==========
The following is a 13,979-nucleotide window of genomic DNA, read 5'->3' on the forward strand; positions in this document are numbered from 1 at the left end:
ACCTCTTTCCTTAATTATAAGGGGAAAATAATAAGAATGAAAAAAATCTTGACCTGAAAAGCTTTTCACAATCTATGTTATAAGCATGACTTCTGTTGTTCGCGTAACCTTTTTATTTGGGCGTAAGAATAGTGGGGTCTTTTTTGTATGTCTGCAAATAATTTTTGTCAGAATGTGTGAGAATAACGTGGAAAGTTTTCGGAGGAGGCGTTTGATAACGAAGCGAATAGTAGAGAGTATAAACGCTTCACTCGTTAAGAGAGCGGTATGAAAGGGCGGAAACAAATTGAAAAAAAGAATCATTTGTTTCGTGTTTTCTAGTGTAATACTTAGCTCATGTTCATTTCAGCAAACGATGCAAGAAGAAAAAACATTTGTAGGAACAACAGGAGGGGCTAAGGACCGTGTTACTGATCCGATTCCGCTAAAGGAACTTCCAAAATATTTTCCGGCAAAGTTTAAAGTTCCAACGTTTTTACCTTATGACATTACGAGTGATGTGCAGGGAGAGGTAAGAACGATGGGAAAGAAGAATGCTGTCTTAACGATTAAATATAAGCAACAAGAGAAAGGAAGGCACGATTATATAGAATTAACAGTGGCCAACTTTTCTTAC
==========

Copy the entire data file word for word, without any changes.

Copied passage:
The following is a 13,979-nucleotide window of genomic DNA, read 5'->3' on the forward strand; positions in this document are numbered from 1 at the left end:
ACCTCTTTCCTTAATTATAAGGGGAAAATAATAAGAATGAAAAAAATCTTGACCTGAAAAGCTTTTCACAATCTATGTTATAAGCATGACTTCTGTTGTTCGCGTAACCTTTTTATTTGGGCGTAAGAATAGTGGGGTCTTTTTTGTATGTCTGCAAATAATTTTTGTCAGAATGTGTGAGAATAACGTGGAAAGTTTTCGGAGGAGGCGTTTGATAACGAAGCGAATAGTAGAGAGTATAAACGCTTCACTCGTTAAGAGAGCGGTATGAAAGGGCGGAAACAAATTGAAAAAAAGAATCATTTGTTTCGTGTTTTCTAGTGTAATACTTAGCTCATGTTCATTTCAGCAAACGATGCAAGAAGAAAAAACATTTGTAGGAACAACAGGAGGGGCTAAGGACCGTGTTACTGATCCGATTCCGCTAAAGGAACTTCCAAAATATTTTCCGGCAAAGTTTAAAGTTCCAACGTTTTTACCTTATGACATTACGAGTGATGTGCAGGGAGAGGTAAGAACGATGGGAAAGAAGAATGCTGTCTTAACGATTAAATATAAGCAACAAGAGAAAGGAAGGCACGATTATATAGAATTAACAGTGGCCAACTTTTCTTAC